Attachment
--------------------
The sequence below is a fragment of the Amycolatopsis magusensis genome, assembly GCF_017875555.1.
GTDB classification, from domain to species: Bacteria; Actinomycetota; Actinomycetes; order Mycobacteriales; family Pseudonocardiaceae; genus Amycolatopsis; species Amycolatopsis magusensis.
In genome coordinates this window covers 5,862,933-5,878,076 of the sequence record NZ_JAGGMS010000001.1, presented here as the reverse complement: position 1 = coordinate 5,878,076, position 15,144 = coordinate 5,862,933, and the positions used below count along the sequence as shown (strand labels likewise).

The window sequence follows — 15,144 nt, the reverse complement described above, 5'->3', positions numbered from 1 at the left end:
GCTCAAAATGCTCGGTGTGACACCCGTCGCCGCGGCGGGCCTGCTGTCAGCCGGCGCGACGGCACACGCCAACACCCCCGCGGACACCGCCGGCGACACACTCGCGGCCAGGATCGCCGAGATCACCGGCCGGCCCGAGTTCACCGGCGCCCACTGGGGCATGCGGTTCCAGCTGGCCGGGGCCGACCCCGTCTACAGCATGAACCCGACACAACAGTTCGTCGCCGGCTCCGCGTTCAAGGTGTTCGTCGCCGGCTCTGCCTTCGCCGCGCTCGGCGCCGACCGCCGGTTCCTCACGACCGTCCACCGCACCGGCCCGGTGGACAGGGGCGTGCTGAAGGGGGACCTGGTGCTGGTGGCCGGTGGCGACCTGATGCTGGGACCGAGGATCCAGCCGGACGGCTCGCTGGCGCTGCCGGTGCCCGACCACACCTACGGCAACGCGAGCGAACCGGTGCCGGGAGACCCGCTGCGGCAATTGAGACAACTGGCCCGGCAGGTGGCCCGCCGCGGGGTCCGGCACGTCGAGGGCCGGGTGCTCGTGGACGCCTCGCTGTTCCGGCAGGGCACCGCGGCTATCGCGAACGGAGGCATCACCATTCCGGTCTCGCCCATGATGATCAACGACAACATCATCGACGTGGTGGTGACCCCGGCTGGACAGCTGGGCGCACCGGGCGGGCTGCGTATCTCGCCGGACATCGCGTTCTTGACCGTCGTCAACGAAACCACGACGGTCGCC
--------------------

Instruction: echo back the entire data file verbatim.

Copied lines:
The sequence below is a fragment of the Amycolatopsis magusensis genome, assembly GCF_017875555.1.
GTDB classification, from domain to species: Bacteria; Actinomycetota; Actinomycetes; order Mycobacteriales; family Pseudonocardiaceae; genus Amycolatopsis; species Amycolatopsis magusensis.
In genome coordinates this window covers 5,862,933-5,878,076 of the sequence record NZ_JAGGMS010000001.1, presented here as the reverse complement: position 1 = coordinate 5,878,076, position 15,144 = coordinate 5,862,933, and the positions used below count along the sequence as shown (strand labels likewise).

The window sequence follows — 15,144 nt, the reverse complement described above, 5'->3', positions numbered from 1 at the left end:
GCTCAAAATGCTCGGTGTGACACCCGTCGCCGCGGCGGGCCTGCTGTCAGCCGGCGCGACGGCACACGCCAACACCCCCGCGGACACCGCCGGCGACACACTCGCGGCCAGGATCGCCGAGATCACCGGCCGGCCCGAGTTCACCGGCGCCCACTGGGGCATGCGGTTCCAGCTGGCCGGGGCCGACCCCGTCTACAGCATGAACCCGACACAACAGTTCGTCGCCGGCTCCGCGTTCAAGGTGTTCGTCGCCGGCTCTGCCTTCGCCGCGCTCGGCGCCGACCGCCGGTTCCTCACGACCGTCCACCGCACCGGCCCGGTGGACAGGGGCGTGCTGAAGGGGGACCTGGTGCTGGTGGCCGGTGGCGACCTGATGCTGGGACCGAGGATCCAGCCGGACGGCTCGCTGGCGCTGCCGGTGCCCGACCACACCTACGGCAACGCGAGCGAACCGGTGCCGGGAGACCCGCTGCGGCAATTGAGACAACTGGCCCGGCAGGTGGCCCGCCGCGGGGTCCGGCACGTCGAGGGCCGGGTGCTCGTGGACGCCTCGCTGTTCCGGCAGGGCACCGCGGCTATCGCGAACGGAGGCATCACCATTCCGGTCTCGCCCATGATGATCAACGACAACATCATCGACGTGGTGGTGACCCCGGCTGGACAGCTGGGCGCACCGGGCGGGCTGCGTATCTCGCCGGACATCGCGTTCTTGACCGTCGTCAACGAAACCACGACGGTCGCC